4 Myths About Commodities Trading that New Traders Will Do Well to Ignore

4 Myths About Commodities Trading that New Traders Will Do Well to Ignore

By TLB Contributing Financial Writer: Jeff Broth

Commodities trading is one of the oldest businesses in the world – it predates the business of trading stocks, bonds, or forex. Many ancient civilizations were built on the strength of their trade on commodities such as salt, spices, seashells, and precious metals. Commodities are germane to commerce, economic development, international trade, and cross-dependence among nations. In the modern age, commodities trading has grown from a practical economic activity to become a speculative trading activity.

Other than corporations that need commodities as raw material for commercial activities, many of the people trading commodities are only trading the price differentials between the spot (current) price of commodities and their potential future prices. Hence, the knowledge of commodities trading is usually built more for derivatives trading than the actual sale and physical delivery of the commodities.

Commodities trading adds an extra layer of diversification to your investment portfolio because the price of commodities is mostly moved by the forces of demand and supply, as opposed to stocks and forex, which are moved by a host of different factors. Unfortunately, many traders shy away from commodities trading activities because of some age-long myths.

1) Commodities trading is a guaranteed way to lose money

The first and probably most debilitating myth keeping people away from the commodities market is that you are more likely to lose money than to make money as a commodities trader. People lose money in all kinds of business ventures and losses are by no way particular to commodities trading alone. People lose money in commodities trading because they lack an understanding of the market or because they make rash trading decisions.

Professional traders and amateur traders have decent odds of making money trading commodities by paying attention to factors that could affect the demand and supply dynamics of their cryptocurrencies.

2) Leverage in commodities trading is bad

The second myth ailing the commodities trading industry is that leveraged trading is an evil strategy created to frustrate traders out of the market. With leverage trading, a trader with a $20,000 account can control commodities trade worth $200,000 in a 1:10 leveraged trade. If the trade goes well, the trader can essentially double their initial $20,000. However, if the trade goes south, the initial $20,000 might be wiped out and the trader might still be liable to provide additional money to cover outstanding debt.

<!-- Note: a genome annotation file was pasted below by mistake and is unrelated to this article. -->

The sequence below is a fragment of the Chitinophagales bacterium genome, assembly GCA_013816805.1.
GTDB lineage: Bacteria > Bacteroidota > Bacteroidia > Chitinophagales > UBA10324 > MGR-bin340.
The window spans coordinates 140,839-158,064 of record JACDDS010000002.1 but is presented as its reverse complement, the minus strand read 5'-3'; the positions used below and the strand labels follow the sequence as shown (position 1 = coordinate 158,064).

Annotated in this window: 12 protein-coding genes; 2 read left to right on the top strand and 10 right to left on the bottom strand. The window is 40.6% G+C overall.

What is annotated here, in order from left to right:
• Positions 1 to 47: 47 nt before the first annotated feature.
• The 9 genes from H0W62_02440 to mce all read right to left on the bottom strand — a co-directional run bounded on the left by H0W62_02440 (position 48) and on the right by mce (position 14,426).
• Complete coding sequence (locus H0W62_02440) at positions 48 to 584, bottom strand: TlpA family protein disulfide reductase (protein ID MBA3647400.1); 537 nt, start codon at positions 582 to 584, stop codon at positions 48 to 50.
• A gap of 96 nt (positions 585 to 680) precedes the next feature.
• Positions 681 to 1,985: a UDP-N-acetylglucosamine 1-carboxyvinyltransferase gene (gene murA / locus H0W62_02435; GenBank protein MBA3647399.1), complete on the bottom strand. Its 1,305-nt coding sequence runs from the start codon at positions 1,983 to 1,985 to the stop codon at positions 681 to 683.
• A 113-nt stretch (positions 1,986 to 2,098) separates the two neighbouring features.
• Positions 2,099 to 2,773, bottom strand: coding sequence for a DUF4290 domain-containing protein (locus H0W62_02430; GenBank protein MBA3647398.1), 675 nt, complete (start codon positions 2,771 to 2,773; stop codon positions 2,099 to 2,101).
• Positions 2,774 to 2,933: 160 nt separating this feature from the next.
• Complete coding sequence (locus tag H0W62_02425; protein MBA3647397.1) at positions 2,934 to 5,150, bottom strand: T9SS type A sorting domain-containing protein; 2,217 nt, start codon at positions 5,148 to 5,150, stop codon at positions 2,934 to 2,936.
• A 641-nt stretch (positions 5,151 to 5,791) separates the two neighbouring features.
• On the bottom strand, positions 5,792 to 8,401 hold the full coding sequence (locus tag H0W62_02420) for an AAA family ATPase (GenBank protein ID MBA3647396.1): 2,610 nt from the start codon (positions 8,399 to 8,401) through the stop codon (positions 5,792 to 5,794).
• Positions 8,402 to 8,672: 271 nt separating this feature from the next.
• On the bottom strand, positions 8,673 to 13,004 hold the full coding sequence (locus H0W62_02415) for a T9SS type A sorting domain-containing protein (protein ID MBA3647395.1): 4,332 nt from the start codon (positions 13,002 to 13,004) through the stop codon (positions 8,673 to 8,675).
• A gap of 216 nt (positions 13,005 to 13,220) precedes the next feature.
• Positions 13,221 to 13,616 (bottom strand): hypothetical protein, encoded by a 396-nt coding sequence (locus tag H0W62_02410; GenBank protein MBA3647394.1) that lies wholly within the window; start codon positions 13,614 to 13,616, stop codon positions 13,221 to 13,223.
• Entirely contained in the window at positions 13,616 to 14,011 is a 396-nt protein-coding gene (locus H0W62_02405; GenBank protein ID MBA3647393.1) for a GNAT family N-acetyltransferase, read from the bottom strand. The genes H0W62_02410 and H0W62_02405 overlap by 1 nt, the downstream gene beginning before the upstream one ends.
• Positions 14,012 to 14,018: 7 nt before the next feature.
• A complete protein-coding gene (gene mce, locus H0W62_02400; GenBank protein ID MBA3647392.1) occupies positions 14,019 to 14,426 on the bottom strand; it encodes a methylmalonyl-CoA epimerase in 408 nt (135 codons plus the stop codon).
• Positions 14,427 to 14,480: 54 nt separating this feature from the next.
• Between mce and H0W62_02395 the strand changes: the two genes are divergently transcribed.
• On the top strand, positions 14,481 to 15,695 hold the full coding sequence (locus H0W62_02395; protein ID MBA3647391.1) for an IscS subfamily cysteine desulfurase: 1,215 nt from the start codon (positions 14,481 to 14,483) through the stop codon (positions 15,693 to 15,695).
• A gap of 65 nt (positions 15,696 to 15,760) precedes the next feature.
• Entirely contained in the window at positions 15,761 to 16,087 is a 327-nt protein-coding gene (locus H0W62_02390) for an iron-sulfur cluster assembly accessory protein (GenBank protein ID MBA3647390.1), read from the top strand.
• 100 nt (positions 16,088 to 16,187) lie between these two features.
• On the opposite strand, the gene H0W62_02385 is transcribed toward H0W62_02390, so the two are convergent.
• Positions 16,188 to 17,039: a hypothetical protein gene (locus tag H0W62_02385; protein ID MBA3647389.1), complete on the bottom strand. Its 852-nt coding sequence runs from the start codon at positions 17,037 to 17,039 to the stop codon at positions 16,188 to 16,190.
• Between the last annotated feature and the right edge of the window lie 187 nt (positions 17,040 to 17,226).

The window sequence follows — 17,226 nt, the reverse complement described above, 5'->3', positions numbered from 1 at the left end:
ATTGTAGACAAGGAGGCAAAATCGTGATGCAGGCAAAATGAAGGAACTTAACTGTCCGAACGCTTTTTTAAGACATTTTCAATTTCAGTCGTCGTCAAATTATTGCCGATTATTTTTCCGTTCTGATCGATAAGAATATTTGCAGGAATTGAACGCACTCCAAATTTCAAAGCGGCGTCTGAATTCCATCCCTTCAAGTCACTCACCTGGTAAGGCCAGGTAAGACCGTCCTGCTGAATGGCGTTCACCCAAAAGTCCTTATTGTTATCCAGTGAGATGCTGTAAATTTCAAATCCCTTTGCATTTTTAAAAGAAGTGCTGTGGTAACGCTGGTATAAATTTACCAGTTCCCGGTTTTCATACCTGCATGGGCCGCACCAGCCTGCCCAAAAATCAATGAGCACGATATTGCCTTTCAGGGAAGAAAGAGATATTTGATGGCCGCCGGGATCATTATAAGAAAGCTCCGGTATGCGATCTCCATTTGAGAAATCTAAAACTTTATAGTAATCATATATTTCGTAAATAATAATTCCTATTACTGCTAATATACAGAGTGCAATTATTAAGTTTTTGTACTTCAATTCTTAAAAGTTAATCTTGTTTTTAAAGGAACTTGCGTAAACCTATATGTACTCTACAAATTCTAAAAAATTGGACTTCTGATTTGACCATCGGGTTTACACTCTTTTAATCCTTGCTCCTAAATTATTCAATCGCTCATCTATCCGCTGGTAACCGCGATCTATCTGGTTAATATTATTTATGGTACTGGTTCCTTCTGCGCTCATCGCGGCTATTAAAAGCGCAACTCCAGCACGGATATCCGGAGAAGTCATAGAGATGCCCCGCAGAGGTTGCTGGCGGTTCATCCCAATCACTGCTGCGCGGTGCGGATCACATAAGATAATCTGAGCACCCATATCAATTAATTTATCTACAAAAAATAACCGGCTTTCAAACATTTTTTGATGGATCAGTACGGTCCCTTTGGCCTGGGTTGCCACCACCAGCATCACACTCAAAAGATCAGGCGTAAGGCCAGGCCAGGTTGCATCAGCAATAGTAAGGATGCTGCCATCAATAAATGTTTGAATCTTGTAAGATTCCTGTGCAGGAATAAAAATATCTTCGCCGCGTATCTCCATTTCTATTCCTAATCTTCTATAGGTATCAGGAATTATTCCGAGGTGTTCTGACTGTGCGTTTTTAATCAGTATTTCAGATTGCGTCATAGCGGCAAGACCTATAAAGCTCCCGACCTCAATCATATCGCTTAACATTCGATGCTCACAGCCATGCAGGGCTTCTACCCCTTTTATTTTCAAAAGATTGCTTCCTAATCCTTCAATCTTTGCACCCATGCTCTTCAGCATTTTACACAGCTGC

However, all forms of derivative trading provide traders with a measure of leverage, and leverage, when properly utilized can help traders record exponential gains even with borrowed money. If you master your emotions and refrain from making rash trading decisions, leveraged trading could be an ally for profitable commodities trading

3) Commodities trading require a huge starting capital

Many people erroneously assume that you’ll need a huge trading capital before you can participate in the commodities trading market. The erroneous belief stems from the fact that the price of commodities cost a great deal of money relative to stocks. For instance, gold is currently selling at $1,344 an ounce, Soybean has a spot price of 1,017.25 and the spot price of Cocoa is around $2,516.

However, in reality, you don’t need a huge trading capital before you can start trading commodities. Some brokers will allow you to open a commodities trading account with as low as $2000. Of course, the more money you have in a trade determines the amount you can make in profits. Nonetheless, you can always place leverage trades to book more profits from borrowed money.

4) Someone will dump a truckload of wheat on your front door

Another prevailing myth among people that are ignorant about commodities trading is that you’ll be under obligation to take physical delivery of commodities. If you are trading soft commodities such as wheat, soybean, or corn, the myth holds that the seller might bring a truckload of the commodity to your doorstep at the expiration of the contract.

However, commodities trading mostly involves derivative trading and traders don’t really need to worry about taking delivery of commodities. If you close your contract before the first notice day, you don’t have to worry about the delivery of the commodities. If you miss the first notice day, your broker will spot the oversight and send reminders to you to help you take prompt action.


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